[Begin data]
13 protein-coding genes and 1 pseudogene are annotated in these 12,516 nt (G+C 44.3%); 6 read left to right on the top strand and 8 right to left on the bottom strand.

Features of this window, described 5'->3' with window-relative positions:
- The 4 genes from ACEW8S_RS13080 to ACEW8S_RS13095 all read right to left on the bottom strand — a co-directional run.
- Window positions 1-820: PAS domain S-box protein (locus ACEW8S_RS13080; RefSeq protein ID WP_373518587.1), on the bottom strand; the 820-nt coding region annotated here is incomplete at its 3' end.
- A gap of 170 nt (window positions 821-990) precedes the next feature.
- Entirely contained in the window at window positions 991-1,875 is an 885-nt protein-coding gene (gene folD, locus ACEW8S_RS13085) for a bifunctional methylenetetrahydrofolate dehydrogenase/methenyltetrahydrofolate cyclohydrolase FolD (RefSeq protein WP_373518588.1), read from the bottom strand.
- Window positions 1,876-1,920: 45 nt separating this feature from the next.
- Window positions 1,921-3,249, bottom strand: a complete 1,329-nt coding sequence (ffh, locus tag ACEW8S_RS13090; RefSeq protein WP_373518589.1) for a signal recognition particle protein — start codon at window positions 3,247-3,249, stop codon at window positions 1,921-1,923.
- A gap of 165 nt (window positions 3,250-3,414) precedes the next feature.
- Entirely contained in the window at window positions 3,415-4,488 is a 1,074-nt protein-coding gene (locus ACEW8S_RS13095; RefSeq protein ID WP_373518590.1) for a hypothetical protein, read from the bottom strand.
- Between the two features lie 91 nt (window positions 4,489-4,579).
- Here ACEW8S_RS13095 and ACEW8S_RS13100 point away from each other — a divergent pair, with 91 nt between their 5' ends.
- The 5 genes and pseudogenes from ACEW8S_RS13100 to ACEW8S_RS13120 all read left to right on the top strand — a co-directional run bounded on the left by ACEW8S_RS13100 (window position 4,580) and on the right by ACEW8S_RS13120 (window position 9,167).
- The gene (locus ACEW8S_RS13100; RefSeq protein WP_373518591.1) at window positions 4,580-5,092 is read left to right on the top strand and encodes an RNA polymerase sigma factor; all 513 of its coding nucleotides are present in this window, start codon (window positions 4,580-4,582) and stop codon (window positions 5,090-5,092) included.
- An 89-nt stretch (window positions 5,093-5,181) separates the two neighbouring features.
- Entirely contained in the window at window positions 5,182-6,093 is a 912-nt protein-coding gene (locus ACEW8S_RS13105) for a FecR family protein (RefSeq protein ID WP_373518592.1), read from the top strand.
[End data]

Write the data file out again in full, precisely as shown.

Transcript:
13 protein-coding genes and 1 pseudogene are annotated in these 12,516 nt (G+C 44.3%); 6 read left to right on the top strand and 8 right to left on the bottom strand.

Features of this window, described 5'->3' with window-relative positions:
- The 4 genes from ACEW8S_RS13080 to ACEW8S_RS13095 all read right to left on the bottom strand — a co-directional run.
- Window positions 1-820: PAS domain S-box protein (locus ACEW8S_RS13080; RefSeq protein ID WP_373518587.1), on the bottom strand; the 820-nt coding region annotated here is incomplete at its 3' end.
- A gap of 170 nt (window positions 821-990) precedes the next feature.
- Entirely contained in the window at window positions 991-1,875 is an 885-nt protein-coding gene (gene folD, locus ACEW8S_RS13085) for a bifunctional methylenetetrahydrofolate dehydrogenase/methenyltetrahydrofolate cyclohydrolase FolD (RefSeq protein WP_373518588.1), read from the bottom strand.
- Window positions 1,876-1,920: 45 nt separating this feature from the next.
- Window positions 1,921-3,249, bottom strand: a complete 1,329-nt coding sequence (ffh, locus tag ACEW8S_RS13090; RefSeq protein WP_373518589.1) for a signal recognition particle protein — start codon at window positions 3,247-3,249, stop codon at window positions 1,921-1,923.
- A gap of 165 nt (window positions 3,250-3,414) precedes the next feature.
- Entirely contained in the window at window positions 3,415-4,488 is a 1,074-nt protein-coding gene (locus ACEW8S_RS13095; RefSeq protein ID WP_373518590.1) for a hypothetical protein, read from the bottom strand.
- Between the two features lie 91 nt (window positions 4,489-4,579).
- Here ACEW8S_RS13095 and ACEW8S_RS13100 point away from each other — a divergent pair, with 91 nt between their 5' ends.
- The 5 genes and pseudogenes from ACEW8S_RS13100 to ACEW8S_RS13120 all read left to right on the top strand — a co-directional run bounded on the left by ACEW8S_RS13100 (window position 4,580) and on the right by ACEW8S_RS13120 (window position 9,167).
- The gene (locus ACEW8S_RS13100; RefSeq protein WP_373518591.1) at window positions 4,580-5,092 is read left to right on the top strand and encodes an RNA polymerase sigma factor; all 513 of its coding nucleotides are present in this window, start codon (window positions 4,580-4,582) and stop codon (window positions 5,090-5,092) included.
- An 89-nt stretch (window positions 5,093-5,181) separates the two neighbouring features.
- Entirely contained in the window at window positions 5,182-6,093 is a 912-nt protein-coding gene (locus ACEW8S_RS13105) for a FecR family protein (RefSeq protein ID WP_373518592.1), read from the top strand.